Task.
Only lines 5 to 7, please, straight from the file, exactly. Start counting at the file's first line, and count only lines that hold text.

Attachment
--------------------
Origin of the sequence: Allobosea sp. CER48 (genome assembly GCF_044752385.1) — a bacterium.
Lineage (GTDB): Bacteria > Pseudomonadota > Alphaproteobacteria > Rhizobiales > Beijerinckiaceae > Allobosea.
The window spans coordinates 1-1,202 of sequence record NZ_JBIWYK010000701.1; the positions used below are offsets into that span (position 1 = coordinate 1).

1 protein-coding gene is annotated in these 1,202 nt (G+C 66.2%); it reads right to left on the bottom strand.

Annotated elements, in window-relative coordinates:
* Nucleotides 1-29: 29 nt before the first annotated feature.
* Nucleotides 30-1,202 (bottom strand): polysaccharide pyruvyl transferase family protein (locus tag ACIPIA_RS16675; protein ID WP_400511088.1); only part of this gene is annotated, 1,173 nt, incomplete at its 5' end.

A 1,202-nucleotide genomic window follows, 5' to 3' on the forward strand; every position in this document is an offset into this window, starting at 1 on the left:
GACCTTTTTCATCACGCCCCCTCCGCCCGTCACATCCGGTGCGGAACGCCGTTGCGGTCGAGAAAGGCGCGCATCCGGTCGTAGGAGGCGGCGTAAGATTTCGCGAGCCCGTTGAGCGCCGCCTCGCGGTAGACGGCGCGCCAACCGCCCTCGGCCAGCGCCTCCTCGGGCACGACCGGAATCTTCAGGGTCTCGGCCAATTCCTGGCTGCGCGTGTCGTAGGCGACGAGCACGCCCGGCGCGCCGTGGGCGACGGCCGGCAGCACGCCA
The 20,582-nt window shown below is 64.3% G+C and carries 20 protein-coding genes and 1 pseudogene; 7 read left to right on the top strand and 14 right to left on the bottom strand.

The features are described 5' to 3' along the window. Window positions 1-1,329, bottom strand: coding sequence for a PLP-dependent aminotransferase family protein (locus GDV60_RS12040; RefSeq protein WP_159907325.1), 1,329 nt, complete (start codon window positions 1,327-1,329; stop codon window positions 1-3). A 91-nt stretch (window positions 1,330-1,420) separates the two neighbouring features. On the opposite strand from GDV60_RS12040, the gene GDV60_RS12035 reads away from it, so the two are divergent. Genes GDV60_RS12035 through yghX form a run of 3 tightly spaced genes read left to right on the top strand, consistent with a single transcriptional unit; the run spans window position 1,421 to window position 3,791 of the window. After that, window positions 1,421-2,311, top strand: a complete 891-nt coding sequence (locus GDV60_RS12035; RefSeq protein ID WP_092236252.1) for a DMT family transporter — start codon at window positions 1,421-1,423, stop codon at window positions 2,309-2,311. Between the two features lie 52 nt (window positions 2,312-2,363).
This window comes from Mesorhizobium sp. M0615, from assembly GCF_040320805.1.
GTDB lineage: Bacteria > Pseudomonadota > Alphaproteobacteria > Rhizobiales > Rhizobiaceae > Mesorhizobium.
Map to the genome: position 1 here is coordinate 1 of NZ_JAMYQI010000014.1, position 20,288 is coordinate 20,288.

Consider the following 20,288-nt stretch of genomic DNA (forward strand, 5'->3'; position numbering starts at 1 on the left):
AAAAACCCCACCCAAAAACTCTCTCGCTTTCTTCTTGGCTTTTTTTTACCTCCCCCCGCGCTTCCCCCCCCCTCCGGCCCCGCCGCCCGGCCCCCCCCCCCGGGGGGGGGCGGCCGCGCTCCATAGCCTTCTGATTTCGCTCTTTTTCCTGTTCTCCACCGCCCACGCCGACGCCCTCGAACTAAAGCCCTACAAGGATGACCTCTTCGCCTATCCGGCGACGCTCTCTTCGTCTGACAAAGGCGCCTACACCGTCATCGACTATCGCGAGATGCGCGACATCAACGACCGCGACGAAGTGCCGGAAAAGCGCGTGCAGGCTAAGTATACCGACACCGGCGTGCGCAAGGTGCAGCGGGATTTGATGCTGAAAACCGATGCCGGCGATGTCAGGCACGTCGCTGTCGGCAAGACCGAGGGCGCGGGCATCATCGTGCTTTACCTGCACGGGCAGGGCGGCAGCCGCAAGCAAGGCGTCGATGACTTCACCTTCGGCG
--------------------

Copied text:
Annotated elements, in window-relative coordinates:
* Nucleotides 1-29: 29 nt before the first annotated feature.
* Nucleotides 30-1,202 (bottom strand): polysaccharide pyruvyl transferase family protein (locus tag ACIPIA_RS16675; protein ID WP_400511088.1); only part of this gene is annotated, 1,173 nt, incomplete at its 5' end.